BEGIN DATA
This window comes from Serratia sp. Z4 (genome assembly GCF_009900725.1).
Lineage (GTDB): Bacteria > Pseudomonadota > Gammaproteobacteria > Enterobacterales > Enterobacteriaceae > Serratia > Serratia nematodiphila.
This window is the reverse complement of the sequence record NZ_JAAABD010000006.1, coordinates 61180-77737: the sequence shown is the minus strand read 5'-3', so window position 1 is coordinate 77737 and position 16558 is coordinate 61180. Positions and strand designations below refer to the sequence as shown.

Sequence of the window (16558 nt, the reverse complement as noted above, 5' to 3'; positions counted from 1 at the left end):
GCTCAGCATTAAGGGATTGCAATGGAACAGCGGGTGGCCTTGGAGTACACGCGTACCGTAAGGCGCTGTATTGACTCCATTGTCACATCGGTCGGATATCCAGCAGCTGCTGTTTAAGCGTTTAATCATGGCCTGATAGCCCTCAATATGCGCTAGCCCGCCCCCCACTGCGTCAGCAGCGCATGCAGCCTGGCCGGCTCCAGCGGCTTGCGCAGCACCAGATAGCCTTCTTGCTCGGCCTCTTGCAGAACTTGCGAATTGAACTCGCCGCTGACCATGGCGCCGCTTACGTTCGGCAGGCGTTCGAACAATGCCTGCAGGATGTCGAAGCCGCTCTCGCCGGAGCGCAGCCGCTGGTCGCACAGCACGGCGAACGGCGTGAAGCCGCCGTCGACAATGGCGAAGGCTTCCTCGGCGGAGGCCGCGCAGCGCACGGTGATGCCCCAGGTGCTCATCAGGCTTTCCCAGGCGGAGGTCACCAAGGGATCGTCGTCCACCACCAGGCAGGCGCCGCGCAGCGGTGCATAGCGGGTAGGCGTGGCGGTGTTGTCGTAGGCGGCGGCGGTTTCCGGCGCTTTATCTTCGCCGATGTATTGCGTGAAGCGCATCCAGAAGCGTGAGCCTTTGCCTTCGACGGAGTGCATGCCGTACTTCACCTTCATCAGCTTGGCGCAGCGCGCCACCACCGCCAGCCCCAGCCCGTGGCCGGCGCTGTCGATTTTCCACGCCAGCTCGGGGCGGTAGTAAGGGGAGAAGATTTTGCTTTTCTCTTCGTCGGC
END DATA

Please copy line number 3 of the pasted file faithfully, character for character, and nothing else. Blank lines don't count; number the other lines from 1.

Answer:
This window is the reverse complement of the sequence record NZ_JAAABD010000006.1, coordinates 61180-77737: the sequence shown is the minus strand read 5'-3', so window position 1 is coordinate 77737 and position 16558 is coordinate 61180. Positions and strand designations below refer to the sequence as shown.